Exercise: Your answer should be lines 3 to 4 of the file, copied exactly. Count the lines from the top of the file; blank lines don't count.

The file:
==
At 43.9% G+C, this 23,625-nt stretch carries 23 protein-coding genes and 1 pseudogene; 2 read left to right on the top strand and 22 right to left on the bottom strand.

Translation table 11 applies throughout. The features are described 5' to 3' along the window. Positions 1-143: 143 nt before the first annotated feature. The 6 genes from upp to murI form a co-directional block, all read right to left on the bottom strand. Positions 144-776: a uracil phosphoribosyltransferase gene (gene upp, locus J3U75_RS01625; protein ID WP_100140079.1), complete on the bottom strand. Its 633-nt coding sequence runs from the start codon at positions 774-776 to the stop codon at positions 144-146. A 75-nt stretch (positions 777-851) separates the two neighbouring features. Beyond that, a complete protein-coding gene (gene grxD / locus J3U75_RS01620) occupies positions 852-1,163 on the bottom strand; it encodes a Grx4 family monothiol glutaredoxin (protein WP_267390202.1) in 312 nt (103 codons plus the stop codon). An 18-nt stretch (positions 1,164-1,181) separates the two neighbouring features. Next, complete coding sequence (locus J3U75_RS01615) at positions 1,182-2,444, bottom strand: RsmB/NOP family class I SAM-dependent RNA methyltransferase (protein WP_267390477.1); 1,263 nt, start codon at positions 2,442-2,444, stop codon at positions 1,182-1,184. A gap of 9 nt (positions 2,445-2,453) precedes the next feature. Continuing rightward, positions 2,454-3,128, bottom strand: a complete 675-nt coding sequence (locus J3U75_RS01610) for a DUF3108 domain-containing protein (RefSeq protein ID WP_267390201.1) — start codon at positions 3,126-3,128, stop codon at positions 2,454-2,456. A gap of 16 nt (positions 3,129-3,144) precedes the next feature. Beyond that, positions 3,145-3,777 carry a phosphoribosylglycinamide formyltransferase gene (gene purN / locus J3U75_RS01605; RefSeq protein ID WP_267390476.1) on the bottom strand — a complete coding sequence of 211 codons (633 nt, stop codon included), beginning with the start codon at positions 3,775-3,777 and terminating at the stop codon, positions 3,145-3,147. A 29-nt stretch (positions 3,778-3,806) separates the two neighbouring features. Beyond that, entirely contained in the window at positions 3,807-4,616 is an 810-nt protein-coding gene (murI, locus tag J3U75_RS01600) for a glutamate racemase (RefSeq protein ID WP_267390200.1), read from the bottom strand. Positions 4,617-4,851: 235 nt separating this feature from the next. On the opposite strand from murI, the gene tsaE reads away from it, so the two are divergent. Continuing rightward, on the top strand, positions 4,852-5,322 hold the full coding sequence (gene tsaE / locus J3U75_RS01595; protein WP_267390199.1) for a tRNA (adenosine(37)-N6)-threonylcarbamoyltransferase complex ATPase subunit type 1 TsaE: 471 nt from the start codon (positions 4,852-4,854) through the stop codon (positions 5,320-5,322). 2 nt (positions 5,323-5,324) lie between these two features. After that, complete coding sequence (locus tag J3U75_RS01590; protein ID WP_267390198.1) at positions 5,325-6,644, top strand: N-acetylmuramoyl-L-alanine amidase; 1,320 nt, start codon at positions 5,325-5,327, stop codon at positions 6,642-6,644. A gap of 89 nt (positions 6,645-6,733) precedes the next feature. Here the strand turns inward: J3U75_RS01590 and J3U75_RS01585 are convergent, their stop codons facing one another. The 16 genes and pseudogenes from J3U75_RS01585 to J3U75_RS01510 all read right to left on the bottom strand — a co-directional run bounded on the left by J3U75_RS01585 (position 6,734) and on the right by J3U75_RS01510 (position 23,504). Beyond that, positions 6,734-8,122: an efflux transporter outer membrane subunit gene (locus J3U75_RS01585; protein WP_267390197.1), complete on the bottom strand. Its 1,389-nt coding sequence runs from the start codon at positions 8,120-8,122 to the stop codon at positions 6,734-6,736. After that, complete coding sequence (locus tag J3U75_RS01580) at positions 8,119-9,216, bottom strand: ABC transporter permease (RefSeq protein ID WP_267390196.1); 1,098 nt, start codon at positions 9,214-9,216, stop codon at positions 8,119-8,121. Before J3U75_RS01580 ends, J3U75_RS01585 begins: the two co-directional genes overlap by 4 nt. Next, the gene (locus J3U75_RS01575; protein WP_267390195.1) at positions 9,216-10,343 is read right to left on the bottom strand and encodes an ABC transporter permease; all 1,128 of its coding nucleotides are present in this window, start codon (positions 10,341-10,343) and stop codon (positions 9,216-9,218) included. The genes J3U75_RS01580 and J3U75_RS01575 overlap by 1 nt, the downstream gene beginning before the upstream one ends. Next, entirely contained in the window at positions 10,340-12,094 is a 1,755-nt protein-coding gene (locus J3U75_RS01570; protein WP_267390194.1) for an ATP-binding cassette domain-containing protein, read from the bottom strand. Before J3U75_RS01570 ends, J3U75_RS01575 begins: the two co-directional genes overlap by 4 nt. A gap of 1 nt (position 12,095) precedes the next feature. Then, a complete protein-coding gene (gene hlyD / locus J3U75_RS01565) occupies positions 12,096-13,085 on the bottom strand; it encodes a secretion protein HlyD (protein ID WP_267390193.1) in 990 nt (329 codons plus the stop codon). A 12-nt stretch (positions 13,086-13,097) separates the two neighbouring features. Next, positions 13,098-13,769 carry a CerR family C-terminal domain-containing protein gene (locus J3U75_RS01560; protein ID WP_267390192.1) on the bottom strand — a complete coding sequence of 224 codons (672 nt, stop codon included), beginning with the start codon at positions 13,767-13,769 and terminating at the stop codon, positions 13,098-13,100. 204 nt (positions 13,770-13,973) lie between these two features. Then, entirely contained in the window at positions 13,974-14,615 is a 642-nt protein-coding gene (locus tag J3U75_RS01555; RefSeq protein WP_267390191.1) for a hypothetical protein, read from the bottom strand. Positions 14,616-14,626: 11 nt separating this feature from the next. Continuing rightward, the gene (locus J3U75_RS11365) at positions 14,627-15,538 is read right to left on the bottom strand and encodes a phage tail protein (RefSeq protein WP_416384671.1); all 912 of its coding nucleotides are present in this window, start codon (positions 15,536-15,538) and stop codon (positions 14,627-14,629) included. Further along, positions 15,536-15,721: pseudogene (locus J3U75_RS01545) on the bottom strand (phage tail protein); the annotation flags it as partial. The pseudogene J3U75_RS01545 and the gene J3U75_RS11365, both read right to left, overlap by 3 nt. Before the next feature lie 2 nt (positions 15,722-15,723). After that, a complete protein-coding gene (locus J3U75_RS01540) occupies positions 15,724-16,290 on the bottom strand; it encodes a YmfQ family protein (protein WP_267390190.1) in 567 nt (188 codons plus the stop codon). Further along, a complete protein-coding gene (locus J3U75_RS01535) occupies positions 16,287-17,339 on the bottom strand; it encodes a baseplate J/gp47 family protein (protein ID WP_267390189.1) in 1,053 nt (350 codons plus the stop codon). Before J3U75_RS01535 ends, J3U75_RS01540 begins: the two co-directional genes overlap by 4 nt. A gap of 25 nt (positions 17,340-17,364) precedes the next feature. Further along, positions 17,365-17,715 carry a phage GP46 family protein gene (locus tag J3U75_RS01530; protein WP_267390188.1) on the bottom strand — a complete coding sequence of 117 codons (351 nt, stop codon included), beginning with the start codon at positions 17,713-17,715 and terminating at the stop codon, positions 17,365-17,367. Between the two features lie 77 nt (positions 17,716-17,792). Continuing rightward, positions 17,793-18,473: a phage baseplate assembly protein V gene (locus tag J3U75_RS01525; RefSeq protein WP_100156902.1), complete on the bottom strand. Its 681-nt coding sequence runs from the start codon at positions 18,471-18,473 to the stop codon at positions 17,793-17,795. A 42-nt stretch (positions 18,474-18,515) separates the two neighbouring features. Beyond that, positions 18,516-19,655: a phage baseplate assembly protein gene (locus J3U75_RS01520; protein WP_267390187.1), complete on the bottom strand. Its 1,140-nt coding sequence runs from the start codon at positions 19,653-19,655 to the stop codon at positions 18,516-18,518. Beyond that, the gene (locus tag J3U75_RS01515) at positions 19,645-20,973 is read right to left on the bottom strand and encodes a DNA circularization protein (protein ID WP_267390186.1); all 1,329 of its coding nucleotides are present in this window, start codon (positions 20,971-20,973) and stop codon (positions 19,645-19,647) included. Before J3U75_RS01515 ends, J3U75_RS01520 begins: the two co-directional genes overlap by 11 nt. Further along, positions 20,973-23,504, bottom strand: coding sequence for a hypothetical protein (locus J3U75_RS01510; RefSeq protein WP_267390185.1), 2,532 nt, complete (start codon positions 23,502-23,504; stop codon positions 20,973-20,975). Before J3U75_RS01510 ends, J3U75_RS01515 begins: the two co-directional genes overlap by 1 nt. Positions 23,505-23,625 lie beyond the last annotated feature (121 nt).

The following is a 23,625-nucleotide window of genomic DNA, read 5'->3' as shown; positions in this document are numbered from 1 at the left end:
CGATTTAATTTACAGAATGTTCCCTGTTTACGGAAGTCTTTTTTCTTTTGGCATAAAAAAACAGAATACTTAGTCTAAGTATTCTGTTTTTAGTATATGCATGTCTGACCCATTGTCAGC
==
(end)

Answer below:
The following is a 23,625-nucleotide window of genomic DNA, read 5'->3' as shown; positions in this document are numbered from 1 at the left end:
CGATTTAATTTACAGAATGTTCCCTGTTTACGGAAGTCTTTTTTCTTTTGGCATAAAAAAACAGAATACTTAGTCTAAGTATTCTGTTTTTAGTATATGCATGTCTGACCCATTGTCAGC